Anna and Hazare-ism are here to stay
Arvind Kejriwal underlined that India did not have participatory democracy.
New Delhi: The fast is over. The fight is not.
As Team Anna and tens of thousands celebrated on Sunday after Anna Hazare broke his hunger strike for strong anti-corruption legislation, it was clear that more battles are around the corner. Hazare himself and his confidants said in speeches at the Ramlila ground that people should brace themselves for more such campaigns revolving around issues ranging from corruption to governance.
And with Team Anna proving the potency of "People Power", it will only be tempting to embrace the strategy again and again.
For the starter, the 74-year-old Hazare declared before sipping coconut water laced with honey that only half the battle had been won in the war for a corruption-free India. He told the tens of thousands at the sprawling ground that he was only suspending his fast, not ending it, and that he would fight on until an effective Lokpal bill became a reality.
He added that Indians needed the right to recall elected representatives -- MPs and legislators. He also called for sweeping electoral reforms.
Arvind Kejriwal, Team Anna`s most astute strategist, also underlined that India did not have participatory democracy.
He said the Anna fast and the nationwide campaign for an effective Lokpal bill was the first instance when people at large became associated with the framing of legislation.
Yes, Parliament is supreme, he agreed, but quickly added that people were more important than any legislature.
The message was not lost on the government.
Law Minister Salman Khurshid, one of the five ministers who held extensive talks with Hazare and his team both before and during the fast, said civil society would henceforth be involved in law making.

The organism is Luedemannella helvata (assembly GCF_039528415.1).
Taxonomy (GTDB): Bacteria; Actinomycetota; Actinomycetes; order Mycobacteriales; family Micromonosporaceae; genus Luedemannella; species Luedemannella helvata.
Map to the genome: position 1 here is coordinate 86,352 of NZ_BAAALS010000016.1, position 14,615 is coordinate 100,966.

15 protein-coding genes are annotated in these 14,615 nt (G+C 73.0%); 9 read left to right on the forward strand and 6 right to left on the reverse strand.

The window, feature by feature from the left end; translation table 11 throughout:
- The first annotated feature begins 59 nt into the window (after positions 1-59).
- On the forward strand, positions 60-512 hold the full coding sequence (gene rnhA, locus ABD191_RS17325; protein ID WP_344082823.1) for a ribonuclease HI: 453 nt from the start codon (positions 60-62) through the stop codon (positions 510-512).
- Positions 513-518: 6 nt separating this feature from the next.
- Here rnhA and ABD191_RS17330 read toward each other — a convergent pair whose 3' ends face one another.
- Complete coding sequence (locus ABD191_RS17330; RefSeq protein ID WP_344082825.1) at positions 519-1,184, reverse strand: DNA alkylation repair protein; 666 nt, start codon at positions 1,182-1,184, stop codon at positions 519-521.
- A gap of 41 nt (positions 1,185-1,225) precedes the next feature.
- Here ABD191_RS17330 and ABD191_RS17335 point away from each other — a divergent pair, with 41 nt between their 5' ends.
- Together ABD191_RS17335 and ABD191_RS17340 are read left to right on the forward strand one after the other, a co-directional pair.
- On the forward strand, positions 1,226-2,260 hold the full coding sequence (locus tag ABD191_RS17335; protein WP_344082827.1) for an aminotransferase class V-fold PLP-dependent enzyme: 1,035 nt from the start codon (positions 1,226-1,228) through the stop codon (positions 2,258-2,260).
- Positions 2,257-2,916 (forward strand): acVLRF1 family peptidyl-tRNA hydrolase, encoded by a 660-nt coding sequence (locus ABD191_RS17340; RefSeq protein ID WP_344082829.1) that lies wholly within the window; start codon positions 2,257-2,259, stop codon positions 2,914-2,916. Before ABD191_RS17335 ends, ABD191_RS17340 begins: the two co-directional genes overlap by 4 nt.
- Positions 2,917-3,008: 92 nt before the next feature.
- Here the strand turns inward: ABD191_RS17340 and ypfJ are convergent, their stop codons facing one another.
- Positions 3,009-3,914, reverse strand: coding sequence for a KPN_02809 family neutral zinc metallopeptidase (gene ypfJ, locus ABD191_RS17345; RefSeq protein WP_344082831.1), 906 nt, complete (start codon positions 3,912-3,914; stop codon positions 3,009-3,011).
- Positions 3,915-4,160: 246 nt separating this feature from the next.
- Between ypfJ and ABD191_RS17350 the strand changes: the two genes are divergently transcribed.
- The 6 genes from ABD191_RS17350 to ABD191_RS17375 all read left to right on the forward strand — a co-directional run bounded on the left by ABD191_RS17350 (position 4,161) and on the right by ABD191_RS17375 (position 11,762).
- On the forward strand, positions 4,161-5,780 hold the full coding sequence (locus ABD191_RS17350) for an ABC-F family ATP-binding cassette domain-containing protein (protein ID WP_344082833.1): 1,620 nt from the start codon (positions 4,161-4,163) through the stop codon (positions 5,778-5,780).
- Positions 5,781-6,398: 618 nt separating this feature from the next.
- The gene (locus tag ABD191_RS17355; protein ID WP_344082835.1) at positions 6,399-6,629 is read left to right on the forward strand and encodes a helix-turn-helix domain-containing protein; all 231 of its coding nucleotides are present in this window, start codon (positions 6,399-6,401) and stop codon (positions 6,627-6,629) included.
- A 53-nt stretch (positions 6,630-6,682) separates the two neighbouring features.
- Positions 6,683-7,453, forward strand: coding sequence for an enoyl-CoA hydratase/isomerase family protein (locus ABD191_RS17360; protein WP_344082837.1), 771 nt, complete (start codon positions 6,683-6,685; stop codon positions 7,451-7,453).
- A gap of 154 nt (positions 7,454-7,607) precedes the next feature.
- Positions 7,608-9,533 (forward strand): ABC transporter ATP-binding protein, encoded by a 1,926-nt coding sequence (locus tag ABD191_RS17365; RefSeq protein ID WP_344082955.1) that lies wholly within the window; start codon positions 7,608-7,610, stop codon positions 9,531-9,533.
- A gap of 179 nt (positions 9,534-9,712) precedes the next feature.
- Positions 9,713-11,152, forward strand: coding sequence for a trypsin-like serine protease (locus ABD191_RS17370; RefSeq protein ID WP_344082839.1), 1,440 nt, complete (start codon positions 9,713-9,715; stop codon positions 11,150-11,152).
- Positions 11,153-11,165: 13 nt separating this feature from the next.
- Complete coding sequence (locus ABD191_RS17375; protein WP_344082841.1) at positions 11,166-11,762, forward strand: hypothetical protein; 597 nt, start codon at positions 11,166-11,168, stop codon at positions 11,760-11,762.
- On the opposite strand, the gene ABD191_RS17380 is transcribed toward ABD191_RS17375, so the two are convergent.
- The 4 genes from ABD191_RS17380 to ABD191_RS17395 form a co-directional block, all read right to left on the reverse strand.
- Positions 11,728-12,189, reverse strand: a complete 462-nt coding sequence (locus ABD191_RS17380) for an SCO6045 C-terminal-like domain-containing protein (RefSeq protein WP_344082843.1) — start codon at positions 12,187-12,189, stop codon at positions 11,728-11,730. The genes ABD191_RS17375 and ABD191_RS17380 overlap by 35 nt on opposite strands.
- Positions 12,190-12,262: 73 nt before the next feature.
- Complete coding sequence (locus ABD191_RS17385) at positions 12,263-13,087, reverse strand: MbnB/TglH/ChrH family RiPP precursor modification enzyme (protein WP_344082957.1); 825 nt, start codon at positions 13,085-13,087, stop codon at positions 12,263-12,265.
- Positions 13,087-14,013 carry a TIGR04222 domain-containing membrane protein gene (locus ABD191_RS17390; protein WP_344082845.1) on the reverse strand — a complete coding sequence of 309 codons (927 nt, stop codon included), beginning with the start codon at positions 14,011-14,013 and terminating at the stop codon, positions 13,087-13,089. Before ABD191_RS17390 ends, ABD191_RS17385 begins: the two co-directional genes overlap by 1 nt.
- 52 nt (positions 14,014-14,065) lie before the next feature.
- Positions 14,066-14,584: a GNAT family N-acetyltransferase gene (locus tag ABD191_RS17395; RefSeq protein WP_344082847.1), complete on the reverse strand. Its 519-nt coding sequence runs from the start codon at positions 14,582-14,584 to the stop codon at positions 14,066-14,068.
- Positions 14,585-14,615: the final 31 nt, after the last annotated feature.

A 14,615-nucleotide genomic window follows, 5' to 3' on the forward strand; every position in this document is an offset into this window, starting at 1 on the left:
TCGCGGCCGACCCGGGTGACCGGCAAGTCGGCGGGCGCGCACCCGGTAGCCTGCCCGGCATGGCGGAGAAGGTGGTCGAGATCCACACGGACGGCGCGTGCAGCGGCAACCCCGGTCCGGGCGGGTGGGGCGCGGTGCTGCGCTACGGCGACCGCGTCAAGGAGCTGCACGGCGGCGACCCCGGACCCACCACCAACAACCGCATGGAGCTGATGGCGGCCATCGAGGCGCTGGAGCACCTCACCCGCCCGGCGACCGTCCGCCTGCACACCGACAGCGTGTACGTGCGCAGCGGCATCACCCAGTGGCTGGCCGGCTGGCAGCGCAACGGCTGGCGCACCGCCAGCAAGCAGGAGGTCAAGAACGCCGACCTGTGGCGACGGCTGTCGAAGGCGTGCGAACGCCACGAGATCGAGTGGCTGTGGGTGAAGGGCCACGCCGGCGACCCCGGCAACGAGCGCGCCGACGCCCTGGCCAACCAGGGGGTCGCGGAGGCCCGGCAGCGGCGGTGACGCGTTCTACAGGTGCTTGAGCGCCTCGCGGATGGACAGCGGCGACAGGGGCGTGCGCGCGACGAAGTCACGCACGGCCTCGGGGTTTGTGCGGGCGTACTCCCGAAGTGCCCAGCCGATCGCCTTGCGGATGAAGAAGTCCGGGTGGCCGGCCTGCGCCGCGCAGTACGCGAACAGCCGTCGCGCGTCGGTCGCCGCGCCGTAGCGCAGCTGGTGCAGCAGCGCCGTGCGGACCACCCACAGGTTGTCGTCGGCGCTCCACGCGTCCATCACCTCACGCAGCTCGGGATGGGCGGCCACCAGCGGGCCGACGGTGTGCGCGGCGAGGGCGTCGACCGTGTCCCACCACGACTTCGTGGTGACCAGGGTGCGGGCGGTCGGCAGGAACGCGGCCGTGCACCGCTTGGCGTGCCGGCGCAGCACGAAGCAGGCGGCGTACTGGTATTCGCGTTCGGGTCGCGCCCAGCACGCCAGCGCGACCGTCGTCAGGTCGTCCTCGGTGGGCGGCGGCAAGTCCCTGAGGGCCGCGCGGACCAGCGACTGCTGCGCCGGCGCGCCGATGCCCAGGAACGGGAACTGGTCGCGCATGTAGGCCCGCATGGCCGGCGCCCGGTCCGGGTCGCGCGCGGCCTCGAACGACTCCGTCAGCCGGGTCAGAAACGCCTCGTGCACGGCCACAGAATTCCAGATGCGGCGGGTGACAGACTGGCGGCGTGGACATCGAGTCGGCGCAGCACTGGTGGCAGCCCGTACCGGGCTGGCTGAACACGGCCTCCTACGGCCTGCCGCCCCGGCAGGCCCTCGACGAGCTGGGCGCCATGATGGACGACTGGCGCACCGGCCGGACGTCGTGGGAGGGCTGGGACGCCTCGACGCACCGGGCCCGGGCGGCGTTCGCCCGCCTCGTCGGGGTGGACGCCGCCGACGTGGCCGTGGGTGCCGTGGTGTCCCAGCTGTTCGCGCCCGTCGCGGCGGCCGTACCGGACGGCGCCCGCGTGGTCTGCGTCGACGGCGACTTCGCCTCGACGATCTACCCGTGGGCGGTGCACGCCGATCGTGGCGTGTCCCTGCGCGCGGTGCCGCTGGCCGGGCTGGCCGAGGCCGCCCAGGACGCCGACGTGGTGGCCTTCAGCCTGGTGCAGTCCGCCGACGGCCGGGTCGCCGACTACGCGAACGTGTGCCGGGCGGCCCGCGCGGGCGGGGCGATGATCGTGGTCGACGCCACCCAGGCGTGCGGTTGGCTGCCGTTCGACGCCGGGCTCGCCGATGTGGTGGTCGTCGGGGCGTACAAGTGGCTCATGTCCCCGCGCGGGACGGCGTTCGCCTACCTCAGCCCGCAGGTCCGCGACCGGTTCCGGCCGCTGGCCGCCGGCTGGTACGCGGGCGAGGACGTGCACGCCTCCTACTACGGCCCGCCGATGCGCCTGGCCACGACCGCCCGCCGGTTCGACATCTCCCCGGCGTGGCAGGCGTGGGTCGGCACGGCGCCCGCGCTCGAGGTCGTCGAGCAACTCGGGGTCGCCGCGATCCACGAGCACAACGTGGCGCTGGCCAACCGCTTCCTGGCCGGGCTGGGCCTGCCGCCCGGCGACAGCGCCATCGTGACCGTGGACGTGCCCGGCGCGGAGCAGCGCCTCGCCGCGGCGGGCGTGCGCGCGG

Team Anna is also likely to keep up the pressure on the government so that the principles of the Jan Lokpal Bill they have prepared do not get diluted over time. Their insistence on fighting it out until their three main demands were met virtually brought the Congress-led government to its knees.
In the process, a government which at one time seemed dismissive of Team Anna was forced to bow to Hazare amid fears that his dragging protest could lead to terrible consequences.
The political class is unlikely to give in each time. But it is equally true that it will not find it easy to brush aside civil society on any issue, irrespective of who it is led by.
Hazare`s advantages are his credentials, his austere living and his previous battles with the corrupt of all hues, all of which have combined to give him a charismatic pan-India appeal.
His strategy of resorting to hunger strike -- a weapon Mahatma Gandhi used with devastating effect against the British -- only helped him draw massive crowds.
And Team Anna turned out to be politically more suave than some of the politicians who dealt with them.
All this means one thing: be ready for further faceoffs between the government and civil society. Anna and Hazare-ism are here to stay.